Mentoring the Mentors

There is hope. We just have to uplift teaching as a profession and inspire others that though it isn’t a lucrative job (there are more than enough people who have lucrative jobs anyway) this country desperately needs teachers and quality ones at that, not just teachers who teach to get by.

This year, I have been blessed with a lot of opportunities to have given talks and lectures on pedagogical storytelling and have presented  literature-based teaching demonstrations in different schools and institutions, and last Sunday, I have been blessed yet again to fly to Iloilo with a team of professionals and experts under the Mentoring the Mentors Program (MMP) to give a three-day seminar workshop to preschool and daycare workers.

As the country shifts to its K+12 educational system, the conference talked about mentoring, rekindling the love for teaching and different teaching strategies that these early grades teachers might need as they hold vital roles in every child’s crucial age as it is during this time that the child is prepared for things he will be needing to face life.

The speakers also reminded everyone of the concept of akin VS atin (mine vs ours) encouraging teachers to think about others rather than just thinking about one’s self.

It was a very humbling experience; for though I have barely finished my second year of teaching, participants of the conference and even my co-mentors listened (intently, I believe) to what I have to say, and what limited knowledge I have to share that in the end, I learned from them as much as they learned from me.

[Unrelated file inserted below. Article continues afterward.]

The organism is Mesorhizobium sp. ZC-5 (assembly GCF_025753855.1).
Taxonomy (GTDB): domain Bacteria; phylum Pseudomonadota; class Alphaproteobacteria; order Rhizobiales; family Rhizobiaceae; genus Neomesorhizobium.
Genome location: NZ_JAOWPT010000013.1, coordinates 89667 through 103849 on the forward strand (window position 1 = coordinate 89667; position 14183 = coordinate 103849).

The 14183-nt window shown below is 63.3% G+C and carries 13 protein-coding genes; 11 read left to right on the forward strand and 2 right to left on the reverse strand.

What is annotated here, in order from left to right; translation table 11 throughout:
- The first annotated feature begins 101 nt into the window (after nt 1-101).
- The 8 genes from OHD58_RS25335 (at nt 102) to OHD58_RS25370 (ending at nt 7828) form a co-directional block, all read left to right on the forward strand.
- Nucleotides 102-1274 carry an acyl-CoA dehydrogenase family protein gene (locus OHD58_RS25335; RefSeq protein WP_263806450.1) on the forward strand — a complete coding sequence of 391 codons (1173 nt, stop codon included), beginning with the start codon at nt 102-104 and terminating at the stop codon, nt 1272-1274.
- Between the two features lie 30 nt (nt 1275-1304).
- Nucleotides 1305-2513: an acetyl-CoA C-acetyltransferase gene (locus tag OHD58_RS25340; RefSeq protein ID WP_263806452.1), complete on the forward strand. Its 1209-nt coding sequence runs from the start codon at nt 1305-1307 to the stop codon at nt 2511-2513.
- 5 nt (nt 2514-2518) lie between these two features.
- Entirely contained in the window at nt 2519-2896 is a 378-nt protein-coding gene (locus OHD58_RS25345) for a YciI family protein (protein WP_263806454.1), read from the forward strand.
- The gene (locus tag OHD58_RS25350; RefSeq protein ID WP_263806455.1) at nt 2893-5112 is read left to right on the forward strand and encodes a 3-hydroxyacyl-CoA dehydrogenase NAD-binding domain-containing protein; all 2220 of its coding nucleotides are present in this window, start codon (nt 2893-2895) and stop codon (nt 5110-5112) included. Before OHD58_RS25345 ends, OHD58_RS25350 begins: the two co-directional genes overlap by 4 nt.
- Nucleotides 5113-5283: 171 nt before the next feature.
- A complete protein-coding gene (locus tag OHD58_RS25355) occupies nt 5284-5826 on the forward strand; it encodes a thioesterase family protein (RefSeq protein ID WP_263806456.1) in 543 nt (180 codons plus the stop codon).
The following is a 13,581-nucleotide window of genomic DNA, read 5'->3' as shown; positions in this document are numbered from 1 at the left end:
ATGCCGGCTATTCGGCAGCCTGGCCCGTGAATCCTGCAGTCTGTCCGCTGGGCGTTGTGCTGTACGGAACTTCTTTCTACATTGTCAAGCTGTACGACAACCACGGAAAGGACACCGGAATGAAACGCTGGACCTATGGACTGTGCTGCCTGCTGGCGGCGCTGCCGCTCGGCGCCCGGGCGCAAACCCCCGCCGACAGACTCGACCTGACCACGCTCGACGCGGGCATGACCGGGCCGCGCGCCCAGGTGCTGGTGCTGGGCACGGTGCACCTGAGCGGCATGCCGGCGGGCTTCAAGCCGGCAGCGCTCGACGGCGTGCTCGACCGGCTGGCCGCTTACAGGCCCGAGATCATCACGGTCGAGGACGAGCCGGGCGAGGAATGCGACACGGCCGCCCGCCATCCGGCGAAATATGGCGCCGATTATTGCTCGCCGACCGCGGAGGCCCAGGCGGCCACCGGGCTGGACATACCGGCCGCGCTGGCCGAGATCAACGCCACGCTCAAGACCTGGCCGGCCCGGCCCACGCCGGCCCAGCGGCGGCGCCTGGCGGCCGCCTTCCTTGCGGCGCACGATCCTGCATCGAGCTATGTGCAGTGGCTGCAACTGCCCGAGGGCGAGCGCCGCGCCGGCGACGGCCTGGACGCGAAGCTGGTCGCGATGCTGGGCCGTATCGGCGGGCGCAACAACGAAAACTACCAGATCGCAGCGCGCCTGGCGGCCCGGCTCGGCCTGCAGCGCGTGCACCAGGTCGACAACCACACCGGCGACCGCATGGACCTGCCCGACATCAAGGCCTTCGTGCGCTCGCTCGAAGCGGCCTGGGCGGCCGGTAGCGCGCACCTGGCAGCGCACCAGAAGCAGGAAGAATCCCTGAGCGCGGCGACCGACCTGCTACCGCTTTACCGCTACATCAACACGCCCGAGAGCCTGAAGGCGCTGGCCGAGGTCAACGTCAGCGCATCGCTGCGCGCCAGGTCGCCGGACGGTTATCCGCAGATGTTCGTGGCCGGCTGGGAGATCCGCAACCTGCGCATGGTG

Madamong nga salamat sa tanan!

As I left the conference and bid goodbye to Iloilo and its wonderful culture of language, people, and history, I fervently prayed and hoped that I have inspired at least one teacher in this Visayan island and proudly say that I have made a difference as a Filipino and as a teacher.

There is hope because I have seen it–at least glimpses of it.


Pilandokan: Isang pakitang-turo

October 15, 2011. With my Grade 2 Lansones, I presented a teaching demonstration at the 3rd National Conference for Children’s Literature. Held at the Claro M. Recto Hall of the College of Arts and Letters, I had fun telling the kids a story and talking about it through engagement activities as participants of the conference observed how literature is used in pedagogy.

Turn-off-the-lights-surprise-teacher Scheme

A cake given by one of the parents for the K-2 Faculty 😀

My second year of teaching. My second celebration of World Teacher’s Day. My students surprised me (again). They turned off the lights and assigned a lookout–whose head and eyes peeked by the corner wall as he waited for me to come. I pretended I didn’t know, entered the rooom and then “HAPPY TEACHERS’ DAY!”

Sweets: a slice of cake and candies

I don’t think this turn-off-the-lights-surprise-teacher scheme will ever grow old.

Our librarian and administrative secretary prepared this for us. Happiness 😀

Teaching is happiness. Happy World Teachers’ Day!

3rd National Conference on Children’s Literature

Four years ago, I was this lost kid who wanted to teach but didn’t have the guts to admit it; I was this kid who was overly inhibited to tell stories to children; I was this kid who enrolled in EDR 121 (Philippine Children’s Literature) under one of the best teachers I have met, Prof. Portia Padilla who introduced me to the magical world of children’s lit.

Fast forward to 2011, I am now going to be one of the demo-teachers at the 3rd National Conference on Children’s Literature on October 14-16, 2011 at the Claro M. Recto Hall, College of Arts and Letters, UP Diliman.

Excited and scared! I wonder how I’ll fair? I just wish I could bring my students with me and teach them in front of the conference participants. Hmmm…